Sunday, August 31, 2008

Review: The System of Comics by Thierry Groensteen

Groensteen, Thierry. 2007. The System of Comics. Translated by B. Beaty and N. Nguyen: University of Mississippi Press.

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The best thing about the new translated work The System of Comics by Thierry Groensteen is that it hopefully reflects an increase of English translations of international works on comic theory. There are numerous offerings by European, Japanese, and South American authors that rarely make their way into American scholarship, and more exchange of ideas can only be fruitful to the field. Groensteen is regarded as one of Europe’s leading historians and theorists of comics, and in its original French, the Systeme de la Bande Desinée is heralded by many as a "must-read,” so it would be a logical starting point for such a trend.

Moreover, Groensteen’s book is offered by many as a “serious” alternative Scott McCloud’s Understanding Comics, which has gained massive popularity, especially in America, yet remains dismissed in many scholarly circles since McCloud himself is not an academic. Comparisons between the two works has become commonplace (including the book’s own introduction), and this review will be no exception. For his own part, Groensteen does not engage with McCloud's theories except in a singular passing endnote, which is a shame since their ideas share many similarities.

While my French is not sufficient to assess the overall quality of translation, it certainly did not read comfortably. At times, the English felt unnatural, and word-choice often seemed clumsy if not uninformed. For instance, calling the psychological device of an "eye tracker" an "eye path follower" betrays a lack of competency and/or desire to find the accurate vocabulary (whether on the part of the translators or author is unknown). Additionally, while the endnotes were often helpful, the absence of a reference section is quite noticeable, and the endnotes do not include all the cited bibliographic information. As an “academic” book, such an oversight is a bit peculiar.

Nevertheless, the writing should only be a surface issue to the actual ideas in the book. Perhaps the most appropriate place to start is where he does: with the definition of "comics.”

Problems with definitions

Groensteen begins with what has become a common exercise in the study of comics: defining “comics” itself (no doubt bande desinée originally). He carefully deconstructs the faults of various definitions that have been proposed by various realms of scholarship. He rightly shows it cannot be guided by a single "essence" like text/image interactions, and decries a definition of comics as episodic narratives, among others.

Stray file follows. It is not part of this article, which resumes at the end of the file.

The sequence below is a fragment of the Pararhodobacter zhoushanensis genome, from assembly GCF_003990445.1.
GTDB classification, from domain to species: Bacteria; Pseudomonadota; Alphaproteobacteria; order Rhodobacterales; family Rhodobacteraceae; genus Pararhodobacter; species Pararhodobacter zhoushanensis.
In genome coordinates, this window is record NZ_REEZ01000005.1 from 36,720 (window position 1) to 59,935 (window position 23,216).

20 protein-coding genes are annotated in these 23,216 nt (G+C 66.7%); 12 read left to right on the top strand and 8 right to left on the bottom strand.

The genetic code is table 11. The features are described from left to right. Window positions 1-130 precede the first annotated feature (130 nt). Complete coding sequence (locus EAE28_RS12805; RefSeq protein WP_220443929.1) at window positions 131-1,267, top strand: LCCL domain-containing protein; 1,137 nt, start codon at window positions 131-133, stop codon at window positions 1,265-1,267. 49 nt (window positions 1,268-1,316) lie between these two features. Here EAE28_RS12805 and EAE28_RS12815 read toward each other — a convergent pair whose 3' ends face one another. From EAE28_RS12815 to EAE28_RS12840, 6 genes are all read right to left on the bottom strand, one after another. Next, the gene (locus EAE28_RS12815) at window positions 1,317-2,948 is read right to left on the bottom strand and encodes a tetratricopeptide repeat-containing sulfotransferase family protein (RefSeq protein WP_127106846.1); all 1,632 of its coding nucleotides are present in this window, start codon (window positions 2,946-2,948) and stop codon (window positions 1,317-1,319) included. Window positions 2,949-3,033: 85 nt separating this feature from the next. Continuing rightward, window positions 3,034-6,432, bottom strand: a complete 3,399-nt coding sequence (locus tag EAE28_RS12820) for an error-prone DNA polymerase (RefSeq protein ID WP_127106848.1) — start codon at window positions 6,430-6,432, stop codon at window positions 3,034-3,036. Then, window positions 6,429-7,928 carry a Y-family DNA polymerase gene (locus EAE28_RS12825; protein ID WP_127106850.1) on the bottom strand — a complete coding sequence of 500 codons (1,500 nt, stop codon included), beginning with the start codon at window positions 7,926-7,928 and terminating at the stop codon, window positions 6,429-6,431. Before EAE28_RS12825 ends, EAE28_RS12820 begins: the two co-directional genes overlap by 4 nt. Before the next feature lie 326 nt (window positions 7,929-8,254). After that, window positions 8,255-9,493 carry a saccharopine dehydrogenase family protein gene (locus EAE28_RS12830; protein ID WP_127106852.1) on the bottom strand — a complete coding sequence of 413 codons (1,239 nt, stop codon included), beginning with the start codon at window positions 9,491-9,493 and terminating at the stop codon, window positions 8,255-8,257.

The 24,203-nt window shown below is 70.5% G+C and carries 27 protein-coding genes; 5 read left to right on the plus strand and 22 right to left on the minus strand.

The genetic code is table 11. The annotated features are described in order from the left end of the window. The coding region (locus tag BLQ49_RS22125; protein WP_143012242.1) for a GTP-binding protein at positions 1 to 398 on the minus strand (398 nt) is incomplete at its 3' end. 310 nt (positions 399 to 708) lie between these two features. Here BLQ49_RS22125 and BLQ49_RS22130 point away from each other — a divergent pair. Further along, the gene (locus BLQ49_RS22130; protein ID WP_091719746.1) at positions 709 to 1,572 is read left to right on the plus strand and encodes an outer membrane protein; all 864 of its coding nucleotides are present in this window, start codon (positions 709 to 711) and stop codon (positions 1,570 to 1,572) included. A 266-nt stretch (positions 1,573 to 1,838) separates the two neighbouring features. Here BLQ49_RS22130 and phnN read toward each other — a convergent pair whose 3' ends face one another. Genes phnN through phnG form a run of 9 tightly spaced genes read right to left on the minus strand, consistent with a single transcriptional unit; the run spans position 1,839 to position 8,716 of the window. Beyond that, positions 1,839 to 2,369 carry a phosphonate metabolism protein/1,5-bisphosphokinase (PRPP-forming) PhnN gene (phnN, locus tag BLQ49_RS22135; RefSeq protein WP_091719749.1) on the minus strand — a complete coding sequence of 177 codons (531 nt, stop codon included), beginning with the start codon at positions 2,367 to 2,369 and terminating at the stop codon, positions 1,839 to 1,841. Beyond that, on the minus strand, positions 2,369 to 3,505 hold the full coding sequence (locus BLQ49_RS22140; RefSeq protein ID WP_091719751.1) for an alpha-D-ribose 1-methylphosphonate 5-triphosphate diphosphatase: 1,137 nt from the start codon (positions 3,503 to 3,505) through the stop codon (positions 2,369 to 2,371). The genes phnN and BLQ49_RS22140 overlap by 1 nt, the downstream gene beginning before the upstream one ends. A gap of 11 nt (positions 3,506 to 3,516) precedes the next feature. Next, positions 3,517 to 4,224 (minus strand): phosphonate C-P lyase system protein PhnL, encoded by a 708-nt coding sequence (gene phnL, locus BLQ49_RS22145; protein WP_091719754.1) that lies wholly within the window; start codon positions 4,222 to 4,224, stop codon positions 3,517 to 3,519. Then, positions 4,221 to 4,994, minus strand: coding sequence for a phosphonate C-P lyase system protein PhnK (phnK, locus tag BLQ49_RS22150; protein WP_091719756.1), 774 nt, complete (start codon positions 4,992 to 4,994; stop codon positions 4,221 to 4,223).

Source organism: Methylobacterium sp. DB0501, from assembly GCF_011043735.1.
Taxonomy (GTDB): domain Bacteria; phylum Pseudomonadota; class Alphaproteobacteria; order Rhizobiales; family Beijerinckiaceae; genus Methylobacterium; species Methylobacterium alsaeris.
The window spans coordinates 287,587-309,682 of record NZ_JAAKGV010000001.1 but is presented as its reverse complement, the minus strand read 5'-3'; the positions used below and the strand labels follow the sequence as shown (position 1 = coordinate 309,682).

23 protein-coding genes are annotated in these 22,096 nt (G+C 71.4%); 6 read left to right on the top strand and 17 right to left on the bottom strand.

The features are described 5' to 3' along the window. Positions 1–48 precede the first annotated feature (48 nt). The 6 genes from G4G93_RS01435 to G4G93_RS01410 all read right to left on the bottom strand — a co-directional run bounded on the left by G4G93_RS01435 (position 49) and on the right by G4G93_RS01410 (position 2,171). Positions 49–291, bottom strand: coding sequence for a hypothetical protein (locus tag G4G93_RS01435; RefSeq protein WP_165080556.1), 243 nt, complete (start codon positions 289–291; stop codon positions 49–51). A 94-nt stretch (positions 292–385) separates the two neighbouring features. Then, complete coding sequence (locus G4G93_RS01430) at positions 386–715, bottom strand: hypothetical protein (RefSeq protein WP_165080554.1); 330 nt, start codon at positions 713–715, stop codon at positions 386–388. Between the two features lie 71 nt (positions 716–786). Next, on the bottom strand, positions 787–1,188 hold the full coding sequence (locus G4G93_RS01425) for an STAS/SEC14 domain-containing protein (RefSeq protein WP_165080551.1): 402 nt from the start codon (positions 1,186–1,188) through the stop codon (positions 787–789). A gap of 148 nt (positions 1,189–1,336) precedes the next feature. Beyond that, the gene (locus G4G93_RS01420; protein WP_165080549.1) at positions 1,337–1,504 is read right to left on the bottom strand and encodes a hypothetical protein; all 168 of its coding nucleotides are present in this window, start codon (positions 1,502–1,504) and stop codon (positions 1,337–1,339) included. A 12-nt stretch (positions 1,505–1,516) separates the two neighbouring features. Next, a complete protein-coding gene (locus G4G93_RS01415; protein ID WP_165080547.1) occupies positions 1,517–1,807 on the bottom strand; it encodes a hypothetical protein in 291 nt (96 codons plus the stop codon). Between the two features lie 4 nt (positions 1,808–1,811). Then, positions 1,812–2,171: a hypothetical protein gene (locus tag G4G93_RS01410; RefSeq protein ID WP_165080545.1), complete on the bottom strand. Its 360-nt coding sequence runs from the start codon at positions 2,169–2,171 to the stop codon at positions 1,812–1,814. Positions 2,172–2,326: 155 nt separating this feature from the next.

Rather, at the outset, he identifies "comics as a language" a “system” that arises out of the "combination of a… collection of codes,” most strongly motivated by “iconic solidarity” — a fancy term for the contribution of several images. While somewhat more flexible, this emphasis on the visuals sounds a great deal like McCloud’s more rigid “juxtaposed sequential images,” but lacks a reference or engagement with his ideas despite discussing many other scholars works who Groensteen disagrees with.

Truly, in its similarity, Groensteen’s definition falls into the same formalist trap as McCloud's in failing to separate the structural notions of creating images/writing from the socio-cultural role of “comics” as objects/artifacts. This habit may have been inherited by them both from Kunzle’s influential The Early Comic Strip, whose recasting of the term “comics” on pre-1800s sequential images engendered many (like McCloud) to seek out a definition to include all possible historical examples. However, this goal is a red-herring, and as Horrock’s points out, there is no reason for sequential images from diverse historical contexts to be bound to the same socio-cultural context of the contemporary notion of “comics.”

Indeed, "comics" as a social artifact refers to numerous qualities, including 1) physical objects (strips and books), 2) a collection of genres, 3) an industry, 4) a culture/community, and others that are all tied to a context of the modern era. On the other hand, sequential images do create a language: a “visual language” that combines with text to be used within those social objects called "comics." "Comics" are not this visual language. "Comics" are a social object written in a visual language that combines with text. If novels or magazines are written in English, why should “comics” be a language, instead of be written in a language?

While Groensteen strives to strike out an abstract notion for his definition, he frequently reinforces the conflation of "comics as a medium” with "comics as a social artifact” — particularly a physical object. He writes that comics owe their birth to the technological development of lithography (8). Further on, his analysis of both word balloons (69-75), panels as “measurable in square centimeters” (28), and the expressive power of sequential images through “arthrology” rest wholly on the physicality of and across pages. However, physical objects cannot be languages — especially in the abstract sense of them being a “code” — and his reinforcement of it runs contrary to his own definition of “comics” that claims to guide the broader work.

The "System"

As invoked by the title, Groensteen’s work seeks to sketch a “system” by which “comics” operate. To his credit, he carefully moves in analysis through varying levels of interactions in comics’ structure, accounting for most of its forms. He eschews the method of previous structuralist approaches to treating the form as a “language,” which aim to dissect the medium into its minimal units, instead aiming for its broader “articulation” — larger levels of structure. However, Groensteen’s grand system is little more than an extensive taxonomy with terms that essentially mean “the principle by which (pick your taxonomic portion) operates.”